Legal structure and transitional provisions

The sixth article states that the Constitution, statutes, and treaties that have the rank of statute constitute the highest law of the United States. This clause has been interpreted by the Supreme Court to mean that federal laws must be subject to the constitution and unconstitutional laws are void. As a transitional provision, the article also stipulates that the debts of the Continental Congress will continue to exist even after the constitution has been ratified. The article also requires all MPs, senators, federal officials, and judges to take an oath of office on the constitution.


The seventh article finally contains prerequisites for the successful ratification of the Constitution. The draft was only to become legally binding after at least nine states had given their approval in special meetings. It did so on June 21, 1788, when New Hampshire became the ninth state to accept the Constitution. When the Continental Congress learned of the result of the vote, a transitional plan was drawn up under which the new government could begin its work on March 4, 1789.

Further development

The constitution has seen only 18 changes in more than 200 years since it was ratified. Since 1787 it has been expanded to include 27 additional articles (amendments) and its meaning and interpretation have been adapted to the changing historical circumstances through fundamental judgments by the Supreme Court. The self-image of the court as guardian of the constitution, which in the early years did not represent a consensus and the court decided on judgments such as Marbury vs. Madison (1803) himself had to work out, allows him to draw up binding interpretations of the constitution for other courts. Since such cases always reflect the current legal, political, economic and social circumstances, there is a pragmatic possibility of changing the constitution through judicial law instead of changing the actual text. Over the past two centuries, legal cases dealing with subjects as diverse as the rights of defendants in criminal trials or state regulation of radio and television have repeatedly resulted in changes in the interpretation of a section of the Constitution without a formal constitutional amendment as a basis.

Federal laws passed by Congress to implement the constitutional provisions expand and modify the interpretation of the constitution in just as subtle ways. The same applies to a large number of administrative ordinances that are issued in relation to constitutional provisions. The constitutional significance of such laws and ordinances is finally checked and determined in the sense of common law by the federal courts within the framework of permanent case law and with reference to precedents in favor of the most consistent case law possible.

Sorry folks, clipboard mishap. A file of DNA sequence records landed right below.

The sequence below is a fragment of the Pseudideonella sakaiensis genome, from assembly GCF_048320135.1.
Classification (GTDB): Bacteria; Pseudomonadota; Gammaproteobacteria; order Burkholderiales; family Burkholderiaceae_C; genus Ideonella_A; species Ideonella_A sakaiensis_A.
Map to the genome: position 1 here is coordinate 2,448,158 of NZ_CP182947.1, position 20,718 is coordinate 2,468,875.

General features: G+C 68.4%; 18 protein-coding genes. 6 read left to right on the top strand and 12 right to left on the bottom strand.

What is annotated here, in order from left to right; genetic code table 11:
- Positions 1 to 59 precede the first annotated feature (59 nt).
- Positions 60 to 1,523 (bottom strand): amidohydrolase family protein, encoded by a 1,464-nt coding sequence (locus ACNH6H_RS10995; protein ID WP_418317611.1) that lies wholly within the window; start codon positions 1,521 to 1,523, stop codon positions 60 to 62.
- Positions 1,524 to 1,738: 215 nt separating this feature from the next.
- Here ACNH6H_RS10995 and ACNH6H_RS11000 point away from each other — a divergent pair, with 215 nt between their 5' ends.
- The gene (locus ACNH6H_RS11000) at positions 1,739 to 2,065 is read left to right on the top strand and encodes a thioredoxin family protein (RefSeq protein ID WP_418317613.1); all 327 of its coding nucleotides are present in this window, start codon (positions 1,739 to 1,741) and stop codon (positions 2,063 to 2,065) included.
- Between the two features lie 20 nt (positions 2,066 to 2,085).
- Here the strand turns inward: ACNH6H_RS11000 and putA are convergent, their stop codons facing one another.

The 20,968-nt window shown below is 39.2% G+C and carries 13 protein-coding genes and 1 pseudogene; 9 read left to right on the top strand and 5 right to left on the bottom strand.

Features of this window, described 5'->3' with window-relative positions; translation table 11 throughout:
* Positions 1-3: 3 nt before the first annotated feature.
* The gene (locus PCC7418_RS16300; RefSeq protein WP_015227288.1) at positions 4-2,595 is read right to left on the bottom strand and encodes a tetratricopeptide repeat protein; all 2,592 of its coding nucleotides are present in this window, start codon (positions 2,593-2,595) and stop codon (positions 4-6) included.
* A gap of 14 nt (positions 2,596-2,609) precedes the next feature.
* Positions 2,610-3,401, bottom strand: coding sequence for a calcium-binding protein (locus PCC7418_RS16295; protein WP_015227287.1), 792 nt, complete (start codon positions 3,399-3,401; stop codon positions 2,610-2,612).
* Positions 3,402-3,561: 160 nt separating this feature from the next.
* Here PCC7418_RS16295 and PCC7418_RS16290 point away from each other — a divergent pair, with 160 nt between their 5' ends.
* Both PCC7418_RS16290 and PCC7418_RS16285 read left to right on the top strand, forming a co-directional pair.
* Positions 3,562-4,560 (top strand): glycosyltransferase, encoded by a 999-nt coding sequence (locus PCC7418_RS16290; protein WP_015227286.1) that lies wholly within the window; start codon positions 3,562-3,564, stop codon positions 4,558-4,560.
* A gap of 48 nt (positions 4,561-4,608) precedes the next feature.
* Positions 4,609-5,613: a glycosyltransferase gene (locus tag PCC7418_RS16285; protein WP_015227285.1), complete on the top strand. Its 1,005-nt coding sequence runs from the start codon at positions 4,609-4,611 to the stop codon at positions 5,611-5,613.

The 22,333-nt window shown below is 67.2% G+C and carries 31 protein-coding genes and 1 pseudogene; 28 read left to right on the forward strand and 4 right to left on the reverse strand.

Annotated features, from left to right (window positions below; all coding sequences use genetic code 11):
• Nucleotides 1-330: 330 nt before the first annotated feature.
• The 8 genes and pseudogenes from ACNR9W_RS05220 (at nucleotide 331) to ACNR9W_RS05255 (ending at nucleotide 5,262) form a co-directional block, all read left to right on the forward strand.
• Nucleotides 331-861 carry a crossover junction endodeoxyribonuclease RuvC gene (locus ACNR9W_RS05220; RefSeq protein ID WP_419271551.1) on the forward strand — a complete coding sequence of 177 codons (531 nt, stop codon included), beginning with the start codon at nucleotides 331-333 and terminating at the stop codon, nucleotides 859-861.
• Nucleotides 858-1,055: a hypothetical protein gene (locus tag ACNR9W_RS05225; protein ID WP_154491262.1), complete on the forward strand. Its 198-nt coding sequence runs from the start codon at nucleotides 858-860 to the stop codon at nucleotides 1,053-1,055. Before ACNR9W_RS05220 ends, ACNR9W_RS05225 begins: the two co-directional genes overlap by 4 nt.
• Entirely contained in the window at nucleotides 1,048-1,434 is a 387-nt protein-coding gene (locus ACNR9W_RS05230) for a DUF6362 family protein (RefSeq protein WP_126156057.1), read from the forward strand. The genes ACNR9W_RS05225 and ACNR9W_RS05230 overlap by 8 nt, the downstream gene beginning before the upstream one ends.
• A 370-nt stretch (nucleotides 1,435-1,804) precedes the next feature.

18th century

The Bill of Rights , the constitution's catalog of fundamental rights

In the first session of Congress, James Madison proposed a catalog of fundamental rights to be added to the constitution. The catalog was created in response to criticism expressed in particular by certain states and important historical figures such as Thomas Jefferson . Above all, they complained that the strong national government could turn into a tyranny without further constitutional restrictions.

Twelve amendments were combined to form the Bill of Rights and submitted to the states for ratification by Congress in September 1789. Ten of the twelve articles had been ratified by a sufficient number of states by December 1791 and have been part of the constitution ever since. One of the two remaining articles remained unratified until Alabama's approval in 1992 and is now known as the 27th Amendment . It determines that resolutions of the Congress to increase one's own diet can only come into effect after the next election. The second proposed article, which could theoretically still be ratified, deals with the redistribution of seats in the House of Representatives after each census. Kentucky is the last state to ratify this article since 1792.

The first amendment grants freedom of expression and assembly as well as the right to petition . This article prohibits the introduction of a state religion by Congress and protects individual religious freedom .